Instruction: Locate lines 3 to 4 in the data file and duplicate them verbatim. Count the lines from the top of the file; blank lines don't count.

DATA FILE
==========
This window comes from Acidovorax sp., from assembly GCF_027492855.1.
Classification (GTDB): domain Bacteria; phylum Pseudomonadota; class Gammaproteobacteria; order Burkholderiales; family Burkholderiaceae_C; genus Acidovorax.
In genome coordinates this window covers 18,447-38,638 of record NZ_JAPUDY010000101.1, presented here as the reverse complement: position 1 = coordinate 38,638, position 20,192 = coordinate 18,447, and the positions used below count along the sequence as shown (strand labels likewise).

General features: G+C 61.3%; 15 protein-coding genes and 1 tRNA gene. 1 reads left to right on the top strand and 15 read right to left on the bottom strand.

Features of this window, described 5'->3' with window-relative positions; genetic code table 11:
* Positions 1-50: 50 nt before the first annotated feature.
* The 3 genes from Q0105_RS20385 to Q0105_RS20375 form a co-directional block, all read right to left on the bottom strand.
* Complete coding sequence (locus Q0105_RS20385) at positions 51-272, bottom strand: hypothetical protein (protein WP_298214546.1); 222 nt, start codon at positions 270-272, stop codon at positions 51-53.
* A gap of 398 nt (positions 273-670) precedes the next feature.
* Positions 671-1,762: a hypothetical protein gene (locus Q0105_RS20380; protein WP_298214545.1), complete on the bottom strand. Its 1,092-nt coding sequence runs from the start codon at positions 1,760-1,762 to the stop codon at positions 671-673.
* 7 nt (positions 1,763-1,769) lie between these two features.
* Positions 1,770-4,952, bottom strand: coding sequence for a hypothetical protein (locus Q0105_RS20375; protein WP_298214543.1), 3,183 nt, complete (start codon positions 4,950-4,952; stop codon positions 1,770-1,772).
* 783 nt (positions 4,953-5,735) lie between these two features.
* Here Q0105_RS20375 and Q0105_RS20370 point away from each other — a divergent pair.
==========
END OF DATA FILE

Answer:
In genome coordinates this window covers 18,447-38,638 of record NZ_JAPUDY010000101.1, presented here as the reverse complement: position 1 = coordinate 38,638, position 20,192 = coordinate 18,447, and the positions used below count along the sequence as shown (strand labels likewise).

General features: G+C 61.3%; 15 protein-coding genes and 1 tRNA gene. 1 reads left to right on the top strand and 15 read right to left on the bottom strand.